Tiny Titans of Sports Manga

Don’t let their small stature fool you. The protagonists of sports manga are not to be underestimated. Despite their physical similarities, they aren’t to be easily categorized, either.

Sports manga seems to be taking its time to establish a presence in the western market, though it’s an enduringly popular genre in Japan. It’s gaining ground, though, with a number of titles in Viz’s Shonen Jump line. (They’ll be joined by the popular basketball manga Slam Dunk, which started off at Gutsoon Entertainment but went on hiatus in 2004.)

My exposure to the genre is limited but positive. I’m enjoying Daisuke Higuchi’s soccer story Whistle! (Viz – Shonen Jump), and I think Mitsuba Takanashi’s Crimson Hero is one of the strongest titles in Viz’s Shojo Beat. Both follow plucky protagonists struggling to succeed at the sports they love. (Whistle! lead Shô Kazamatsuri is a classic sports-manga shrimp, dismissed because of his size. In Crimson Hero, volleyball-loving Nobara Sumiyoshi faces the disapproval of her ultra-traditional mother.)

So a sampling of some of the other sports titles seemed to be in order. For a relatively new slice of the manga pie, there’s a surprising amount of variety in the available titles.

Takeshi Konomi’s The Prince of Tennis (Viz – Shonen Jump) takes an almost daring approach with its protagonist. Young tennis prodigy Ryoma Echizen is probably the most reticent star of a young men’s manga I’ve ever seen. While his genre peers are loudly declaring their love for their sport of choice, Ryoma is much more oblique in his approach. He’s gifted but imperturbable, focusing on the game and flatly ignoring the drama that surrounds him.

The fun is in watching the people around Ryoma interpret his demeanor. Some find him unbearably cocky, though he submits without complaint to the pecking order of his new school’s tennis team. The other students in his year see him as an enigma and an inspiration, though he doesn’t assume any kind of leadership role with them. He’s the son of a tennis legend, now out of the game, and Ryoma is a budding champ in his own right. But he keeps his own counsel.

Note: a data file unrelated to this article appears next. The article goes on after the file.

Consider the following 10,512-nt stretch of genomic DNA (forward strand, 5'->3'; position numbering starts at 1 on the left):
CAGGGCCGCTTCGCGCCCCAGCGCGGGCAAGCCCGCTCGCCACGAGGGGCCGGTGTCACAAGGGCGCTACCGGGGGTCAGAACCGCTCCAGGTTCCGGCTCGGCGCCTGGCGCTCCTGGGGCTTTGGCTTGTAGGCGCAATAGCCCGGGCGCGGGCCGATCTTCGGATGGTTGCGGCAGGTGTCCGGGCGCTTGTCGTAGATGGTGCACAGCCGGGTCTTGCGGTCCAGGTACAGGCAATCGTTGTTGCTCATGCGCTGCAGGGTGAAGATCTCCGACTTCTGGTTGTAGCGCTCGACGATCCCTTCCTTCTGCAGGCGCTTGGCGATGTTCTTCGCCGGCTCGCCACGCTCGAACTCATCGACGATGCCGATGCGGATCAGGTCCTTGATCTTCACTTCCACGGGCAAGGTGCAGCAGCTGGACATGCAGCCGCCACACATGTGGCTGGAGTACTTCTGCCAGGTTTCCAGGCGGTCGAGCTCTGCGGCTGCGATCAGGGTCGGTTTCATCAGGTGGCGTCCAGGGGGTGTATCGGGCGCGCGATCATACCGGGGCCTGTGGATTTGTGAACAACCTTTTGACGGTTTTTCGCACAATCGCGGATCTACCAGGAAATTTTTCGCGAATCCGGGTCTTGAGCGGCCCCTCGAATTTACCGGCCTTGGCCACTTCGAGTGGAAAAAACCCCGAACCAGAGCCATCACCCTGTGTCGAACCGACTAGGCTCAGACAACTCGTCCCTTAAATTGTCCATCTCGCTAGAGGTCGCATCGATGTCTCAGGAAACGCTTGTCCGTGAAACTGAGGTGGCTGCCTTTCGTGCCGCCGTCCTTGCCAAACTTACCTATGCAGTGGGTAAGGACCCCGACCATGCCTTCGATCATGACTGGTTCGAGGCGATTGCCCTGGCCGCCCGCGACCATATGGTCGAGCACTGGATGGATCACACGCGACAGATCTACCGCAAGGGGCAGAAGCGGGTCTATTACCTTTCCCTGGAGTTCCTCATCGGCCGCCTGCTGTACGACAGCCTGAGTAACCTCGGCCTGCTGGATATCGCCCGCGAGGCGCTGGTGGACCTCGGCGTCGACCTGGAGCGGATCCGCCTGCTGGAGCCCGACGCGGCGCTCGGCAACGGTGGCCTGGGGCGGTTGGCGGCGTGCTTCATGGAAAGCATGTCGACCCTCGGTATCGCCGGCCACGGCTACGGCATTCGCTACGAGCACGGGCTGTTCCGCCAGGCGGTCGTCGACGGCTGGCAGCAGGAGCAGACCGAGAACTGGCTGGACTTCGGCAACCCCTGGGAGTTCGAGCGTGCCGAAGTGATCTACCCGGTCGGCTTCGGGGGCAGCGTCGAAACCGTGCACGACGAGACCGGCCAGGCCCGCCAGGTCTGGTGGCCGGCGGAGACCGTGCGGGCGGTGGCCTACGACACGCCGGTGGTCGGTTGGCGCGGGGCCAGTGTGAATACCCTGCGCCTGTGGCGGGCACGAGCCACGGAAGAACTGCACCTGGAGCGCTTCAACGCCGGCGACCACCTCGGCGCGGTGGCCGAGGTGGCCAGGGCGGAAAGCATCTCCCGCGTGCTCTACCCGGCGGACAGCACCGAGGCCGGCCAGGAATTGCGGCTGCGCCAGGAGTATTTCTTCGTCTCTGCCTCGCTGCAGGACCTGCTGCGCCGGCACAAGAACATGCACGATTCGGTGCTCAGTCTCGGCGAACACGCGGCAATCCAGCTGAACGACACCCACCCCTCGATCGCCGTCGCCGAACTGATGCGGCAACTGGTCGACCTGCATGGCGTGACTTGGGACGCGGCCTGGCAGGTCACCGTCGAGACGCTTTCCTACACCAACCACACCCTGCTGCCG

Since he’s so difficult to pin down, the people around him tend to over-react. Older students challenge him, leading to some beautifully rendered matches that highlight the individual players’ styles. They also slowly reveal the depth of Ryoma’s athletic prowess and his no-nonsense approach. He’s the still center of a competitive culture, and he sparks stories that are an awful lot of fun.

In the sports-shôjo fusion category, Shizuru Seino’s Girl Got Game (Tokyopop) beat Crimson Hero out of the gate. They have a lot of qualities in common, including overbearing parental expectations and girls thrust into all-boy environments. But Girl Got Game stands out in a couple of ways.

First of all, heroine Kyo Aizawa isn’t really that keen on being a basketball star. She’d rather wear a cute uniform and bring chocolates to boys on Valentine’s Day. Unfortunately, her father (a budding basketball star cut down by an injury) has other ideas. He’s enrolled her in high school as a boy so she can fulfill his frustrated ambitions.

Creepy and promising as that dynamic sounds, Seino seems more concerned with the complications of romantic comedy than generational conflict. (It’s too bad, because that seems like a particularly rich source of story.) Duty overcomes an understandable aversion to breast-strapping, and Kyo fights for her place on the squad despite her being (say it with me) vertically challenged.